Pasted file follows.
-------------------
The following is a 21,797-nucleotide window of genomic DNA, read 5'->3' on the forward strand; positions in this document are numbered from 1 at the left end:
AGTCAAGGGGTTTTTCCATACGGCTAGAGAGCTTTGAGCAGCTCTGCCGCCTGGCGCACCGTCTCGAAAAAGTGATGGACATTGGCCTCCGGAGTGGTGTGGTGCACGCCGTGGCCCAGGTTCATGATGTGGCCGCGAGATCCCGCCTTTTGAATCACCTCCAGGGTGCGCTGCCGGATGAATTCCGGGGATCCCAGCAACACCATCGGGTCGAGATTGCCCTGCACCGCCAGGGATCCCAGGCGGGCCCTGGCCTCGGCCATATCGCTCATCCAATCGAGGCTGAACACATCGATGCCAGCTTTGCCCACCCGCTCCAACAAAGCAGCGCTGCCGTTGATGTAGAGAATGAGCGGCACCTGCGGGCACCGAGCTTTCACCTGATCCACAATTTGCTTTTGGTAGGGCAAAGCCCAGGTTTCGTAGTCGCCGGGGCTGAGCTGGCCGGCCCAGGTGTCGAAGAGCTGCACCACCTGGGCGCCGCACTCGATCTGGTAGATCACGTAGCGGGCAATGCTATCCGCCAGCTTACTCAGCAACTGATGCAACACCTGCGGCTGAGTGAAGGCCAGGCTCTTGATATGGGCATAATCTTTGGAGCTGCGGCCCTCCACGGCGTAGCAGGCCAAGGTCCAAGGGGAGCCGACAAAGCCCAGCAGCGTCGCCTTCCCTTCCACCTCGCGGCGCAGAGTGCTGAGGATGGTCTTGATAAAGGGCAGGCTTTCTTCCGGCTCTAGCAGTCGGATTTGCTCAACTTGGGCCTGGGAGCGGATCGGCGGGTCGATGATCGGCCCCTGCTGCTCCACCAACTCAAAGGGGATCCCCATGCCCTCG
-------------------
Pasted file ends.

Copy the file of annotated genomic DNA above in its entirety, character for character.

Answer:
The following is a 21,797-nucleotide window of genomic DNA, read 5'->3' on the forward strand; positions in this document are numbered from 1 at the left end:
AGTCAAGGGGTTTTTCCATACGGCTAGAGAGCTTTGAGCAGCTCTGCCGCCTGGCGCACCGTCTCGAAAAAGTGATGGACATTGGCCTCCGGAGTGGTGTGGTGCACGCCGTGGCCCAGGTTCATGATGTGGCCGCGAGATCCCGCCTTTTGAATCACCTCCAGGGTGCGCTGCCGGATGAATTCCGGGGATCCCAGCAACACCATCGGGTCGAGATTGCCCTGCACCGCCAGGGATCCCAGGCGGGCCCTGGCCTCGGCCATATCGCTCATCCAATCGAGGCTGAACACATCGATGCCAGCTTTGCCCACCCGCTCCAACAAAGCAGCGCTGCCGTTGATGTAGAGAATGAGCGGCACCTGCGGGCACCGAGCTTTCACCTGATCCACAATTTGCTTTTGGTAGGGCAAAGCCCAGGTTTCGTAGTCGCCGGGGCTGAGCTGGCCGGCCCAGGTGTCGAAGAGCTGCACCACCTGGGCGCCGCACTCGATCTGGTAGATCACGTAGCGGGCAATGCTATCCGCCAGCTTACTCAGCAACTGATGCAACACCTGCGGCTGAGTGAAGGCCAGGCTCTTGATATGGGCATAATCTTTGGAGCTGCGGCCCTCCACGGCGTAGCAGGCCAAGGTCCAAGGGGAGCCGACAAAGCCCAGCAGCGTCGCCTTCCCTTCCACCTCGCGGCGCAGAGTGCTGAGGATGGTCTTGATAAAGGGCAGGCTTTCTTCCGGCTCTAGCAGTCGGATTTGCTCAACTTGGGCCTGGGAGCGGATCGGCGGGTCGATGATCGGCCCCTGCTGCTCCACCAACTCAAAGGGGATCCCCATGCCCTCG